That “It can’t happen to me” attitude isn’t quite as prevalent among businesses as it used to be, but smaller companies still have a hard time justifying the expense of hiring an IT expert to protect their data, experts say. Frantz believes that businesses that throw lots of money at cybersecurity tools and software are wasting it if they don’t use them correctly or hire the right people to do the work.
The same goes for companies that train employees how to avoid a cyber-scam, but fail to set their tools and configure their systems to block breaches, or don’t test their security posture.
“These are really basic things that small, medium and large companies are missing,” Frantz says. “Training is a big piece, but people are just not doing the basics. The vast majority of them never follow through with the basics.”
Yet companies that take a small number of security measures can protect themselves very well from many breaches, according to these experts. It comes down to what they call computer hygiene—frequently backing up data and changing passwords.
Frantz and others also recommend that businesses have a private security assessment.
Some companies with more sophisticated cybersecurity systems have been engaging consulting firms to conduct “red team” operations, according to Jeff Olejnik, director of cyber-security for business consulting firm Wipfli. Acting as the red team, the consultants launch an attack on the company, telling its IT professionals (the blue team) how they got in to see if the blue team detects the breach. Together they form the purple team, working to improve the company’s security.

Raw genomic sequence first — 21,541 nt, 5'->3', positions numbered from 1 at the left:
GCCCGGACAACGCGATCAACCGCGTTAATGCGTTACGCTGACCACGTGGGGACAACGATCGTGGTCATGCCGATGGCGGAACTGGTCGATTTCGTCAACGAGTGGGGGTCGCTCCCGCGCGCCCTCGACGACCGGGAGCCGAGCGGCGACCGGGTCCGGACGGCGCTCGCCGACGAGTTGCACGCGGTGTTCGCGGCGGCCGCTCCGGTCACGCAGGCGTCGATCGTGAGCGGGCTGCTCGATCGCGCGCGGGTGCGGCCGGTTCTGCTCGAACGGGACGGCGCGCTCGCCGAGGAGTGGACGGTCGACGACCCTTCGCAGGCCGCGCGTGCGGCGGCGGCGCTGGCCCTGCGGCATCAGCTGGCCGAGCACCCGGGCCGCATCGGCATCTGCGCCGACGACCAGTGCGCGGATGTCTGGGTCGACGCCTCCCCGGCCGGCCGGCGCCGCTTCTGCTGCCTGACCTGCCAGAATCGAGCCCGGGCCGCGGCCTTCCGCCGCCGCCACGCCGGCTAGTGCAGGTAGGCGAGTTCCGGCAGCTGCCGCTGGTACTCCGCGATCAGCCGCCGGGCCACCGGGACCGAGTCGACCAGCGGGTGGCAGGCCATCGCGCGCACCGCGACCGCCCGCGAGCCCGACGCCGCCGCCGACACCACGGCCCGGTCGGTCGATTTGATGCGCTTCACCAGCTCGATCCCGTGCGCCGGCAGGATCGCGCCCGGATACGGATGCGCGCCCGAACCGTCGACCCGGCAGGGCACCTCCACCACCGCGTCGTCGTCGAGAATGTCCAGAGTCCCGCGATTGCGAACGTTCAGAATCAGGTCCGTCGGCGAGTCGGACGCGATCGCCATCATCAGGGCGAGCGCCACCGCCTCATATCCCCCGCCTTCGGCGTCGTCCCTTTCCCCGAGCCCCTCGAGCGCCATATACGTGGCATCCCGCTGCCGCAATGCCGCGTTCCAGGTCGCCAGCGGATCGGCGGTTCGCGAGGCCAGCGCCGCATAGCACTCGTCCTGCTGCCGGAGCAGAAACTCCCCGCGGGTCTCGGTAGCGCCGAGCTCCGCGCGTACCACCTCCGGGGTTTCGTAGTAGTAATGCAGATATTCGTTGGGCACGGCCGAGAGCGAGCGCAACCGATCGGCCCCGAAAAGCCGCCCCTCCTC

Businesses considering hiring such an outside firm can protect themselves further by demanding the vendors have policies and procedures that are documentable and executable, according to Kahana, counsel at the Maslon law firm in Minneapolis. For example, they might insist that the vendors comply with best practices according to standards of ISO (International Organization for Standardization) or those issued to federal vendors by the National Institute of Standards and Technology.
A company can also limit its liability for security breaches by beefing up its information security policy, making it a management tool and a training tool.